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"Not Xenophobic To Say That Mass Migration Is Unsustainable": UK Minister Suella Braverman

"Not Xenophobic To Say That Mass Migration Is Unsustainable": UK Minister Suella Braverman

Suella Braverman, the 43-year-old London-born Tory MP, called on her governing Conservative Party to renew its commitment to bring down immigration.
Britain's Indian-origin Home Secretary, Suella Braverman, on Monday, issued a stark warning shot against "unsustainable" mass and rapid migration into the country and called for action to cut growing migrant numbers.

In a speech at the National Conservatism Conference in London, which was interrupted twice by protesters who shouted about migration, the 43-year-old London-born Tory MP called on her governing Conservative Party to renew its commitment to bring down immigration.

The Brexit-backing Cabinet minister said it was time for the UK to train more workers within the country to reduce reliance on foreign workers.

"It's not xenophobic to say that mass and rapid migration is unsustainable in terms of housing supply, public services and community relations," said Ms Braverman.

"While illegal migration is rightly our priority given the acute challenges we face in the [English] Channel, we must not lose sight of the importance of controlling legal migration too," she said.

Ms Braverman, of Goan and Tamil heritage, referenced her parents as having come to the UK through "legal and controlled migration" to stress that there was nothing wrong about someone from an ethnic minority background making such arguments.

"They spoke the language. They threw themselves into the community, embraced British values. When they arrived, they signed up to be part of our shared project because the UK meant something distinct. Integration was part of the quid pro quo," she noted.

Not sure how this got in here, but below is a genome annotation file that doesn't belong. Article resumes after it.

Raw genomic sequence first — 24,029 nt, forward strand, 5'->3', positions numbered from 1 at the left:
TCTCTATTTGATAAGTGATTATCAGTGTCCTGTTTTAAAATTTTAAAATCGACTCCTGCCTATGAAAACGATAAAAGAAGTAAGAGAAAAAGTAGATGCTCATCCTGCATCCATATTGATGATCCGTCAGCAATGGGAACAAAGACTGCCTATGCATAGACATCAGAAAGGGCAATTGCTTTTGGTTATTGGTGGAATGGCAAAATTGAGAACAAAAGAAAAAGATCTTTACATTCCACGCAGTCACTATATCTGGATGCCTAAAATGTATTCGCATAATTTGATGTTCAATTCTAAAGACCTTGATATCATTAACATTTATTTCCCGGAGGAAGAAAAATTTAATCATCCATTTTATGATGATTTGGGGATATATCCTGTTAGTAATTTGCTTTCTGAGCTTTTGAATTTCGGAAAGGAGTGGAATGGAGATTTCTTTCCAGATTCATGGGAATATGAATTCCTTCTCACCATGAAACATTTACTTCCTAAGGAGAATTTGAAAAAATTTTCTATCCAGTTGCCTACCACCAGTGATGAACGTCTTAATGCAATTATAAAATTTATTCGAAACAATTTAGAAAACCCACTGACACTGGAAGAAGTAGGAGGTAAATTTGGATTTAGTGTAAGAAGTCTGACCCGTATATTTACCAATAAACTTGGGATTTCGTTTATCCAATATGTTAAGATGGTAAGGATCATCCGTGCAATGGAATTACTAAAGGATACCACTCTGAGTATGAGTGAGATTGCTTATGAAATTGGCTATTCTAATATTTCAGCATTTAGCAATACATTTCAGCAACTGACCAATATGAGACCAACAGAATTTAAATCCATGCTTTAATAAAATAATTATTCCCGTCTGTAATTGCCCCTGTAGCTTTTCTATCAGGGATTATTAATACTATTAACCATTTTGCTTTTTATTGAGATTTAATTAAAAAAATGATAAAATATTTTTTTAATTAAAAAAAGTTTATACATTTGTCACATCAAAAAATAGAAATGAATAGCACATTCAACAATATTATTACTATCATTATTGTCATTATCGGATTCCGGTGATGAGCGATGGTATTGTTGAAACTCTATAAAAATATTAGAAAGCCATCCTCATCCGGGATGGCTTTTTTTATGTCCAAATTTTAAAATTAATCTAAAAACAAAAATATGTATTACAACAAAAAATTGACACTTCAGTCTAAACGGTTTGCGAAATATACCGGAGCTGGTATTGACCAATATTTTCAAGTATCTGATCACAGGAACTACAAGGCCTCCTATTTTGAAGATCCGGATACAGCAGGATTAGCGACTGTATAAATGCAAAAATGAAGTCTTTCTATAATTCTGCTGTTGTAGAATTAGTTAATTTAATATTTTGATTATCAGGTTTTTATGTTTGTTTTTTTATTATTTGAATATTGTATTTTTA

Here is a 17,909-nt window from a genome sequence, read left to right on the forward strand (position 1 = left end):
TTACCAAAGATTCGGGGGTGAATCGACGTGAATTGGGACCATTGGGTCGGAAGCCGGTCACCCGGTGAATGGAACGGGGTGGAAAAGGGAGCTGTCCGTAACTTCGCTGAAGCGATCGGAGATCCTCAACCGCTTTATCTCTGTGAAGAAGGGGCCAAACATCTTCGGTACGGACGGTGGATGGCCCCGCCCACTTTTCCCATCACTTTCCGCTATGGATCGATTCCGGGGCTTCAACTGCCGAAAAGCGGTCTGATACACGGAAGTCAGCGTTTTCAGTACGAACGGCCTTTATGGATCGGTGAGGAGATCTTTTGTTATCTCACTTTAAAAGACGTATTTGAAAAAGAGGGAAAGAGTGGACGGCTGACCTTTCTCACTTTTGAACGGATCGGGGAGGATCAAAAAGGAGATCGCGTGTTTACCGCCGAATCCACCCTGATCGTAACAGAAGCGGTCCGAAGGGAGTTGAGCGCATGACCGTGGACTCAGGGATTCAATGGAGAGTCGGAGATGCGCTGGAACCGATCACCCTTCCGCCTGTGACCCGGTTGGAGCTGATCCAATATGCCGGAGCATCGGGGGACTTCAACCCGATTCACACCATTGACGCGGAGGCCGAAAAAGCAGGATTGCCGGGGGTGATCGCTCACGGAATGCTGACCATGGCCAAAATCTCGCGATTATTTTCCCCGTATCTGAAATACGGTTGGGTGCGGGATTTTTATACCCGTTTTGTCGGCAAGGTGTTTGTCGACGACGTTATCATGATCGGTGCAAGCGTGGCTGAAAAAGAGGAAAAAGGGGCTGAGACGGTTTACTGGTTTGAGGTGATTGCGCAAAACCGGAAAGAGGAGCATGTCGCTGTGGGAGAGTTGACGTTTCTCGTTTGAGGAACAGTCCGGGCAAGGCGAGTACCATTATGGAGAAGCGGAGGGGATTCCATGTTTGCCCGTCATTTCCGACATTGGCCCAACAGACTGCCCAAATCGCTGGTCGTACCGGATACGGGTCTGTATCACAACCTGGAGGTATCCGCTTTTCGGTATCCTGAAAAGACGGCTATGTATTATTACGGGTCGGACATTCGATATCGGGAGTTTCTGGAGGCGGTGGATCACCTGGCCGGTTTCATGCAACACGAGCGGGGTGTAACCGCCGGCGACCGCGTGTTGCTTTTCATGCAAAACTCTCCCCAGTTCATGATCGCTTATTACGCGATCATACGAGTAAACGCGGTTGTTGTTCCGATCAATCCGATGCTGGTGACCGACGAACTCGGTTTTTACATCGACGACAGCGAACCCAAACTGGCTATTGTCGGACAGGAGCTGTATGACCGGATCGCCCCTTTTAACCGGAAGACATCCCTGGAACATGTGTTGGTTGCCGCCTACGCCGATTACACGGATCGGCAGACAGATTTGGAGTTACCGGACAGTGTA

"The unexamined drive towards multiculturalism as an end in itself, combined with identity politics, is a recipe for communal disaster. We cannot have immigration without integration," she said.

Suella Braverman declared that she had "voted and campaigned for" Brexit because she wanted Britain to control migration and have a say on what works for the country.

"High-skilled workers support economic growth. And where the labour market has acute or structural shortages, as with the NHS, it is of course right that we should have an immigration system agile enough to plug those shortages. But we need to get overall immigration numbers down," she said, calling for training enough truck drivers, butchers, builders and fruit pickers within the country to reduce reliance on migrant workers.

The speech is being seen in many quarters as piling pressure on her boss, British Prime Minister Rishi Sunak, to focus on cutting soaring net migration numbers, which has been above the half-a-million-a-year mark since Brexit.

Mr Sunak's "Stop the Boats" pledge to curb illegal migration is among the key priorities for his premiership ahead of an expected general election in the second half of next year.

The government's Illegal Migration Bill, which aims to ensure that people arriving in the UK without permission will be detained and swiftly removed either to their home country or to a third country such as Rwanda, is currently in Parliament even as it faces criticism from many for some of its controversial provisions.
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